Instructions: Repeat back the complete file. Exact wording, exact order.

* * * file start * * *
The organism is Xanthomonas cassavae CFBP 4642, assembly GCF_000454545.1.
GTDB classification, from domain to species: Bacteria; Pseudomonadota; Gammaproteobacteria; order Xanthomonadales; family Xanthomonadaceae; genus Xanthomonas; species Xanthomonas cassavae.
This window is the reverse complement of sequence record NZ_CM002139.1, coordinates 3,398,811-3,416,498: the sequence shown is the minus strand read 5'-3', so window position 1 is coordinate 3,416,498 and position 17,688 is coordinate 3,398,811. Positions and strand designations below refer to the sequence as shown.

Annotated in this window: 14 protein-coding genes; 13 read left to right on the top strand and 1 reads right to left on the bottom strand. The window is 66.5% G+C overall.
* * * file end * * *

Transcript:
The organism is Xanthomonas cassavae CFBP 4642, assembly GCF_000454545.1.
GTDB classification, from domain to species: Bacteria; Pseudomonadota; Gammaproteobacteria; order Xanthomonadales; family Xanthomonadaceae; genus Xanthomonas; species Xanthomonas cassavae.
This window is the reverse complement of sequence record NZ_CM002139.1, coordinates 3,398,811-3,416,498: the sequence shown is the minus strand read 5'-3', so window position 1 is coordinate 3,416,498 and position 17,688 is coordinate 3,398,811. Positions and strand designations below refer to the sequence as shown.

Annotated in this window: 14 protein-coding genes; 13 read left to right on the top strand and 1 reads right to left on the bottom strand. The window is 66.5% G+C overall.